The Bates Student

The Voice of Bates College since 1873

Day: December 9, 2017

Dear Everyone,

Dear Everyone,


Thank you so much for participating in changing the way we interact with and appreciate our world. I know at times the environmental plight can seem overwhelming and dire, and the individual impact that we all have can seem small, but I just wanted to send along some holiday cheer and a reminder that each and every person can make a change that aids the health of our planet and our home. I want to do so by sharing with you an incredible change that some of our very own Batesies made happen.

This year, a group of 11 motivated Bates students representing all class years came together and participated in the “Maine Food System Innovation Challenge,” a challenge that called for a creative and inspired idea for addressing and supporting “the expansion of production, distribution, processing, and consumption of local, sustainably produced food and seafood.”

The planning stages of the project took many weeks and many meetings at the Ronj, involving ideas such as “edible landscaping to using milk that was past its expiration date (but still perfectly fine to consume!) to making yogurt at a kitchen in Mill #5 in Lewiston.” While all of these ideas were exciting, the group settled on pursuing a project involving gleaning, which entails “reducing food waste by distributing excess crops to people who could use them, rather than leaving good food in the field to rot.”

As they developed the idea further, the days passed quickly until finally the big competition day was upon them. The weekend of the competition involved an 8 a.m. to 5 p.m. workshop on Saturday, followed by the various teams pitching their ideas on Sunday. During the workshop, the Bates team met with “over 15 professionals from Maine involved in all aspects of the food industry and/or running a business, including lawyers from Drummond and Drummond, the owner of Rosemont Bakery in Portland, farmers from all over, a representative from Sodexo, and more!” Sophie Landes described the experience as a wonderful learning opportunity. “Our team went into the competition with very little prior business and entrepreneurial experience. Through the wide variety of experts brought in for consulting and step by step guidelines on how to create a value proposition…we were truly able to learn so much over the course of a single weekend,” she said.

After a long weekend of inspiration and hard work the team was finally ready to pitch their idea. They took to the stage, and in a live-streamed presentation, delivered an incredible plan to make a change to the way we address “the twin challenges of food waste and food insecurity, both locally and beyond.”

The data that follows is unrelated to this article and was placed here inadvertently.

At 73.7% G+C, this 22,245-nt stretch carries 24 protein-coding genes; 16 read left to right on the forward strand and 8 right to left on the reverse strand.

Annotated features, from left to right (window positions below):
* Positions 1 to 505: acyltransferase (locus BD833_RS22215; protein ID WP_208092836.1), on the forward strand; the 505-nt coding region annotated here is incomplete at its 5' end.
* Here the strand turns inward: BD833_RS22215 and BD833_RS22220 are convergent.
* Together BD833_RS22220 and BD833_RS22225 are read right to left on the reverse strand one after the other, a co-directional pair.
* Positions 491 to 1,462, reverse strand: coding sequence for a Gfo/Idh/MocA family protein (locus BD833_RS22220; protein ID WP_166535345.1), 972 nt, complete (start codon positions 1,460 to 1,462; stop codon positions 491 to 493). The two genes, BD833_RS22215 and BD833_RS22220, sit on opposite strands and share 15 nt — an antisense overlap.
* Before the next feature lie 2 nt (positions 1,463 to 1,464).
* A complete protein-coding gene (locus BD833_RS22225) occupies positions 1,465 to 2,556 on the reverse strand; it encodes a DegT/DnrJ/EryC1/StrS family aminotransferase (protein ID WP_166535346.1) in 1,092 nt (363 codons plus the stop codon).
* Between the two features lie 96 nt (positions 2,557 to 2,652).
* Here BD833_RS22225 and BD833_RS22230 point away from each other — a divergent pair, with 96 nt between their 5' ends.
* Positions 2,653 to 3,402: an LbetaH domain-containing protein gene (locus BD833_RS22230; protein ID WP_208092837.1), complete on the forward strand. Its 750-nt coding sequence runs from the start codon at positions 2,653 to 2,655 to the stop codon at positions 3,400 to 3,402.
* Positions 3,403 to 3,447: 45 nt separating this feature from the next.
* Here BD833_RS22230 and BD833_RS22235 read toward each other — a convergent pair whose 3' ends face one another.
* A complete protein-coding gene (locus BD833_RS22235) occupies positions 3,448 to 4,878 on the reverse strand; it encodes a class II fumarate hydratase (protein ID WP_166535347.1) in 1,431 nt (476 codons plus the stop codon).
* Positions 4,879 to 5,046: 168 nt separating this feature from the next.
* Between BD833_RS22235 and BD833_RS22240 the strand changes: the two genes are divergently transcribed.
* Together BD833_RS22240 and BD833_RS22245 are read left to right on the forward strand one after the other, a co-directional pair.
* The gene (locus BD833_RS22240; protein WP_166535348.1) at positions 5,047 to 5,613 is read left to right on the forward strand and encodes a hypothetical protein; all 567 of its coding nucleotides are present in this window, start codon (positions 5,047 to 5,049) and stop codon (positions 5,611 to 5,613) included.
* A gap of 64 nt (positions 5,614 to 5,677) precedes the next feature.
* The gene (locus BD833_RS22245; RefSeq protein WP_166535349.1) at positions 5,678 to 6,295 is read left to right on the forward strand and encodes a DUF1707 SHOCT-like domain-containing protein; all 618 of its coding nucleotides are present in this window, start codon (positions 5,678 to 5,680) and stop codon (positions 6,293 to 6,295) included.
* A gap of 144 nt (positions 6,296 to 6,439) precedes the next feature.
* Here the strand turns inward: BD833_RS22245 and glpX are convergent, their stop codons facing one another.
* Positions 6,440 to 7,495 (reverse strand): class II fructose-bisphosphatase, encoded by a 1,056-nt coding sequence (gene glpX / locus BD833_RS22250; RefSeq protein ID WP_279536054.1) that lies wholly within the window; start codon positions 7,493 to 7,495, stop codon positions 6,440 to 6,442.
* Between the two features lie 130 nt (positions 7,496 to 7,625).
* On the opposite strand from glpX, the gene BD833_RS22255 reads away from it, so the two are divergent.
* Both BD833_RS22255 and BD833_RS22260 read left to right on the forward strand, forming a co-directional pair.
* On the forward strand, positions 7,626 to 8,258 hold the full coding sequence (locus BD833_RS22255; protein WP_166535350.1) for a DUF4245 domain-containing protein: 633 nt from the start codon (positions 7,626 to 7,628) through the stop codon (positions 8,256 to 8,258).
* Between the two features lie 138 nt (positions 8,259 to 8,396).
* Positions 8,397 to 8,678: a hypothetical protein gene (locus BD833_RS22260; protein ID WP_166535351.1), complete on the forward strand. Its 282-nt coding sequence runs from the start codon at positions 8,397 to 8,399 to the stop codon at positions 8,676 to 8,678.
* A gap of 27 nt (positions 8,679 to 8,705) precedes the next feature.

Eventually, the time came to announce the winners. The Bates team sat anxiously until the announcer proclaimed, “And First Place goes to the Bates College team!” While I, Sustainable Abigail, was not there, I can only imagine the crowd went wild. The first place team received a cash prize of $2,500 to implement their project.

Professor of Environmental Studies Francis Eanes will be teaching a Winter Semester and Short Term course called “Urban and Regional Food Systems” in which students will continue working on this project to make it a reality. “So what?” you may ask, “How do I know that I can do that too?” This project and sustainable change was founded in the passion and inspiration within just a few Bates students, and came together when they shared in and built upon each other’s thoughtfulness and creativity.

If you have an idea, a question, or even the beginnings of a passing thought about making a difference, know that there are people at Bates and beyond that want to help you make the world a little better. Perhaps every idea won’t come with the $2,500 cash prize, but I can guarantee that every idea you have will spark an inspiration and conversation in someone in your community. Just remember, keep your head up and your heart open to making a difference, because you can!


Happy Holidays,


Sustainable Abigail


*Quotes throughout the piece came from various Bates students that participated in the competition*


Senate Tax Reform Passes

On December 2 at 2:00 a.m. ET, the Senate passed the new tax overhaul (HR1) by a 51-49 vote. Earlier in November, the House passed a similar, though not identical bill. Before the bill can be sent to the president for his signature the House and Senate bills must be conformed in a conference committee.

With the Republican majority in the Senate, they did not need any Democrats to vote for the bill, and only one Republican senator (Corker R-TN) voted against HR1. Forbes notes that the bill was continually worked on into the early hours of Saturday morning and even sported hand written marginalia in the final copy. Each tax cut will expire on December 31, 2025 in order to be compliant with the Byrd Rule that states that bills impacting the federal budget cannot add to the deficit beyond the ten-year budget window. The tax plan, at this stage, will add over $1 trillion to the deficit in ten years.

In theory, this new tax plan was designed with the middle class in mind. However, the Tax Policy Center estimates that 15-20 percent of people earning $86,000-$300,000 will see an immediate tax increase due to what Forbes describes as “…the confluence of lost itemized deductions, eliminated personal exemptions, and slower indexing of the individual tax brackets.” The aforementioned three items are the reason why taxes will go up for those people.

The first point will lower the amount people can deduct from their income, so you will ultimately have to pay more. For example, if I make $100,000, I used to be able to deduct about $10,000 for various reasons and then I would only have to pay taxes on the $90,000 rather than the complete sum. In this new case, those deductions would become moot and I would have to pay taxes on the full $100,000, effectively paying more. Now, people would be paying on the sum rather than the subtotal – therefore responsible for a higher percentage of money.